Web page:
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Crossing the Line

A Los Angeles Times Profit-Sharing Arrangement With Staples Center Fuels a Firestorm of Protest in the Newsroom--and a Debate About Journalistic Ethics

December 20, 1999|DAVID SHAW | Times Staff Writer

Lindsay says he came away convinced that the magazine had been ruled out for Staples coverage, that there would be no editorial section of any kind. McKeon says he came away convinced that if the sports department was determined to do a special section on Staples Center, it would be foolish to also do an advertorial section. The two would compete with each other for advertising to the probable detriment of both financially. McKeon also didn't like the idea of two separate magazines on the same Sunday--the regular magazine and a Staples stand-alone special. They would also compete with each other for limited advertising dollars.

Lindsay offered to suspend publication of the regular magazine that Sunday to avoid any conflict; the magazine already "went dark" on several holiday weekends when advertising was light, so this would not be unprecedented. McKeon had been at The Times only about four months then, though, and he wanted to improve the fortunes of the magazine, not diminish them; he wasn't eager to have it skip publication one week. He wasn't certain what he did want to do yet, he says, but other participants say that he seemed inclined to join Lindsay and Arthur in opposition to using the magazine for Staples. Helin felt the same way.

For the Record
Los Angeles Times Monday December 27, 1999 Home Edition Part A Page 3 Metro Desk 2 inches; 39 words Type of Material: Correction
Investment conference--Participants in the Philadelphia Inquirer investment conference are selected by members of the paper's newsroom staff but, contrary to what was reported in The Times last Monday, they are invited by Morningstar, the co-sponsor of the conference.

Profit-sharing? All the business people present say they thought it had been mentioned and no editorial opposition had been raised. Is it possible that the business people so took the profit-sharing agreement for granted, and assumed their editorial counterparts already knew about it and had no objection, that they didn't specifically mention it at that meeting? Is it possible that, with the contracts available for all to see, profit-sharing was mentioned only briefly and in a kind of offhand shorthand that, as Helin suggests, "didn't ring a bell in the context" with editors who were preoccupied by other concerns and convinced that the magazine wouldn't be involved anyway? Even Arthur concedes that's possible.

"We didn't debate it," Helin says. "The $300,000 commitment was set; the editorial focus was on positioning--where to do the Staples coverage."

A Different Focus

Sean Riley, who also attended the meeting, having taken over as general manager of the magazine, thinks this is a likely scenario. Lindsay is so committed to defending the editorial department against business intrusions, and was so opposed to devoting an entire issue of the magazine to the Staples Center, that if the profit-sharing arrangement had registered with him, Riley says, "It would have been his trump card."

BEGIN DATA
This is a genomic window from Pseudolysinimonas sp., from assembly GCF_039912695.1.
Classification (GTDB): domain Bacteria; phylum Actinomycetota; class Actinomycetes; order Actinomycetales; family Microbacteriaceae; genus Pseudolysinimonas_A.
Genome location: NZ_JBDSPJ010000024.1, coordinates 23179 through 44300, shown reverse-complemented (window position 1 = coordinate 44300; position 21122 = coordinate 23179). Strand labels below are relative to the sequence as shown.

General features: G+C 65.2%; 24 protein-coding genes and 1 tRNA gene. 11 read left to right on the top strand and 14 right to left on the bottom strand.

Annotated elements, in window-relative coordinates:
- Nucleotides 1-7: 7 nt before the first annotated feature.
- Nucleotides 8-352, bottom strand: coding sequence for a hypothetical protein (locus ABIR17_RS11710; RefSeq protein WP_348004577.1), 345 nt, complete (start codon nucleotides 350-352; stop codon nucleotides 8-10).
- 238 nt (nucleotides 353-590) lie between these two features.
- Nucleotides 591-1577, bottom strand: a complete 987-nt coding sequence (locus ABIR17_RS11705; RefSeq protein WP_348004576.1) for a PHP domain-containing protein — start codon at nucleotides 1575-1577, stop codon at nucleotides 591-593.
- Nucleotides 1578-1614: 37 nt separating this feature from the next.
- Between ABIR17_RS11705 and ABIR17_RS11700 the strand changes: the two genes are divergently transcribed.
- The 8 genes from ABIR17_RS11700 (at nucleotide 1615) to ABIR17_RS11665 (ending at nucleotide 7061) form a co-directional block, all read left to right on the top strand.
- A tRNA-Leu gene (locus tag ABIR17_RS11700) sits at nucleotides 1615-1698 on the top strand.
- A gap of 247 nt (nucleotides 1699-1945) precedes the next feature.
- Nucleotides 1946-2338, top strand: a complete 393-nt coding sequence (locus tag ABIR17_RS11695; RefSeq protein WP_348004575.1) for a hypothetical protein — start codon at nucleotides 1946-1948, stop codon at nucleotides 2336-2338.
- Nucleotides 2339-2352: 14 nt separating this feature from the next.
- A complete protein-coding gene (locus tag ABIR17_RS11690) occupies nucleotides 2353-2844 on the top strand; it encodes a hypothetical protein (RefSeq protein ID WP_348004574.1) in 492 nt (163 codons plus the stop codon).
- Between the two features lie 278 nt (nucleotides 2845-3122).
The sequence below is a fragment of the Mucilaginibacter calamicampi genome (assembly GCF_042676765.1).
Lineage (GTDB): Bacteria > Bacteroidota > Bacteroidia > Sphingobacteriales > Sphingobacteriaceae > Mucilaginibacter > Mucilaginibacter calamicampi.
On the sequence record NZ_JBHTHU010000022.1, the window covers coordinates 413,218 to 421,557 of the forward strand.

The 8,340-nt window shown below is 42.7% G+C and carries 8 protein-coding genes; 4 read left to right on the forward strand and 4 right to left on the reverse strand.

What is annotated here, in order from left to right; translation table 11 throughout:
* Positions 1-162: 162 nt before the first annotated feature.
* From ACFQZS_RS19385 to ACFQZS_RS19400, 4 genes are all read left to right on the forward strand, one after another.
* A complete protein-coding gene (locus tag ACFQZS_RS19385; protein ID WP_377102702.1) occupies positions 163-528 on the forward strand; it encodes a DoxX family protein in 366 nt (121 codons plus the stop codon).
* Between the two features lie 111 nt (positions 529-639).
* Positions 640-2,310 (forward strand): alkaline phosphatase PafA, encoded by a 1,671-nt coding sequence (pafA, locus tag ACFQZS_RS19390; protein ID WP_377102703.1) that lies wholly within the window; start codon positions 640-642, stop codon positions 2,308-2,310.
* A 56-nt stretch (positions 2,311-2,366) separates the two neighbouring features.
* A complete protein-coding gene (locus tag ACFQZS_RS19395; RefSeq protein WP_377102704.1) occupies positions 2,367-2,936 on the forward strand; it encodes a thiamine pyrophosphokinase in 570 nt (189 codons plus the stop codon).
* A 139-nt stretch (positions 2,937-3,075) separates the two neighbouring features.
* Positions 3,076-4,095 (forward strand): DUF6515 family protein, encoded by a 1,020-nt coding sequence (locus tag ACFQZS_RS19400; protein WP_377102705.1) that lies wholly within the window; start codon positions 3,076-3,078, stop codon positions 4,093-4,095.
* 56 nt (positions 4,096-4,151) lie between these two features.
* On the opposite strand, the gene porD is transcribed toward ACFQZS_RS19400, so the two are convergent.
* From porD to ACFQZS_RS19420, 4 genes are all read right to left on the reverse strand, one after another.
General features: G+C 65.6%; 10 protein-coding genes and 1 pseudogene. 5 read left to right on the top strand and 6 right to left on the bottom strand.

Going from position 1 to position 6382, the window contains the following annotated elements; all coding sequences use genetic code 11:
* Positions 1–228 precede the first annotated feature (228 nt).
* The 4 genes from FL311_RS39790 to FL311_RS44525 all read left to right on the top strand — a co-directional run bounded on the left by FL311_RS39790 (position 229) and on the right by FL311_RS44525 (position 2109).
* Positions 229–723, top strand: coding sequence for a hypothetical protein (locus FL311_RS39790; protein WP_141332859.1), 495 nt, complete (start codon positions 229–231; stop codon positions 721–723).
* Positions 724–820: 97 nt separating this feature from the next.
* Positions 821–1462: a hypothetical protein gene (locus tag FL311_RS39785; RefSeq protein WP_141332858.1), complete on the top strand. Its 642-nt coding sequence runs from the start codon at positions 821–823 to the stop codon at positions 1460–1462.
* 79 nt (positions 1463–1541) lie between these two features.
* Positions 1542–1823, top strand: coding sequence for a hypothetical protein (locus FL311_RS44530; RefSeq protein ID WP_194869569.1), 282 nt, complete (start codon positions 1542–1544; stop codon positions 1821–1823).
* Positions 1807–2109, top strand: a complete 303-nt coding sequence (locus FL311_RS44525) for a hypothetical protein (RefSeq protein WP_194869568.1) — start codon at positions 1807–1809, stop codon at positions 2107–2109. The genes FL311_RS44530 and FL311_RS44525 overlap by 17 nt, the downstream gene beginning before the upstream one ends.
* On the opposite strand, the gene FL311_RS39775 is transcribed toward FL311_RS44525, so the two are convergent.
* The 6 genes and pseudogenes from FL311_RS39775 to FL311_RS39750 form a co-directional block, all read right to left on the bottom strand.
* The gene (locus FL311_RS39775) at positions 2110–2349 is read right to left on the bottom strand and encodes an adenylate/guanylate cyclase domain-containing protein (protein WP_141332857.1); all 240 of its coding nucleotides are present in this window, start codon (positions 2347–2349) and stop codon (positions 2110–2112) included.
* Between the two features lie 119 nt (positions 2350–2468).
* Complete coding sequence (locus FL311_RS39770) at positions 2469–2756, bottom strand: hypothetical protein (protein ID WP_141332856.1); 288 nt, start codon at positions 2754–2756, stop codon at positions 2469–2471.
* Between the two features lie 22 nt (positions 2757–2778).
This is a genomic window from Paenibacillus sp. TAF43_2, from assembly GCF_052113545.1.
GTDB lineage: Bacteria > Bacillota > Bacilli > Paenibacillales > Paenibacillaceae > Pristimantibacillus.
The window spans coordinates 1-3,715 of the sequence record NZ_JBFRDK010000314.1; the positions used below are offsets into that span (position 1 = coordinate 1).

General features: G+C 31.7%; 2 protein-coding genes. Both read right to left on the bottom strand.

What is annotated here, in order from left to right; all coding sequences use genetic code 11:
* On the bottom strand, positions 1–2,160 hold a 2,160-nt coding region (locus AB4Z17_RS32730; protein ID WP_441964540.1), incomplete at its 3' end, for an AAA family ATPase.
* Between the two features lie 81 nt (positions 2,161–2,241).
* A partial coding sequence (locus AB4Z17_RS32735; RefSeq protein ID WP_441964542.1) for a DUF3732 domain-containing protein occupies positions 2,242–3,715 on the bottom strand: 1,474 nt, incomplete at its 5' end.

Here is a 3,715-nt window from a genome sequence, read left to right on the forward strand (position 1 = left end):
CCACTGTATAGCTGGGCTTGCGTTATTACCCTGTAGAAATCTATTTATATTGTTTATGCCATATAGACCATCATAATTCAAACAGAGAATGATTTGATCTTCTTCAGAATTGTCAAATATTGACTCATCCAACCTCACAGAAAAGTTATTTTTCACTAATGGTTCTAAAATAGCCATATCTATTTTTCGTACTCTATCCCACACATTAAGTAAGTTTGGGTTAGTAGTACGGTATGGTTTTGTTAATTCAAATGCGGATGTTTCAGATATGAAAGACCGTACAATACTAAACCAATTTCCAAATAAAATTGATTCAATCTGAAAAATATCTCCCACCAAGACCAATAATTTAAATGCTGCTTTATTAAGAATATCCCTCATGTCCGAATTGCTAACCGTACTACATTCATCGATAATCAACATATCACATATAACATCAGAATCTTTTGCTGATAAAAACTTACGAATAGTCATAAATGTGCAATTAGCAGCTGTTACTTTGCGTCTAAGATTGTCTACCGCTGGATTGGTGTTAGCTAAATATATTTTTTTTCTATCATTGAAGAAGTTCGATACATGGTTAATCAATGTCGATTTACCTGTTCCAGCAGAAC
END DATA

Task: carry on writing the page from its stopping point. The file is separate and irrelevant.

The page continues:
But is it really possible that something so volatile and damaging as sharing profits on an editorial section of the paper with the subject of that section's coverage was mentioned and just "didn't register"?

Yes, says Dick Stanton, the paper's chief operating officer. He was not at that March 4 meeting and doesn't profess to know anything about it, but speaking of other meetings he's attended with editors, he says, "The Times has a renowned editorial department in part because it focuses on editorial. People in editorial don't focus much on the business side. They are very smart people, but this is not what they focus on."

CHAPTER FOUR / The Decision

Eleven days after the March 4 meeting, the questions of how to cover the Staples Center opening and how to fulfill the revenue-sharing agreement were still unresolved. In a memo dated March 15 and addressed to James Helin and John McKeon, Kelly Sole, who had taken over from Sande as general manager for the Sports section, said the three original options were still under consideration. She recommended either the stand-alone magazine or an advertorial section, not the Los Angeles Times Magazine.

She did not have the final say, though, and in the next two weeks, sentiment shifted. Some on the business side argued that a special issue of the magazine on Staples Center wasn't much different from the special issue the magazine had published in December 1997 to mark the opening of the Getty Center museum, and that issue had been quite successful, with enough advertising to publish a 92-page issue.

But John Lindsay, John Arthur, Alice Short, the magazine editor, and several of her subordinates remained opposed. Getty and Staples were very different, they argued. The museum was a nonprofit cultural institution of international significance; Staples Center was a profit-making arena of largely local interest.

"It was bad idea," says Bob Sipchen, a senior editor at the magazine. "I thought it had a funny smell to it from the very beginning. . . . This was a train wreck waiting to happen."

Seeking a Plan

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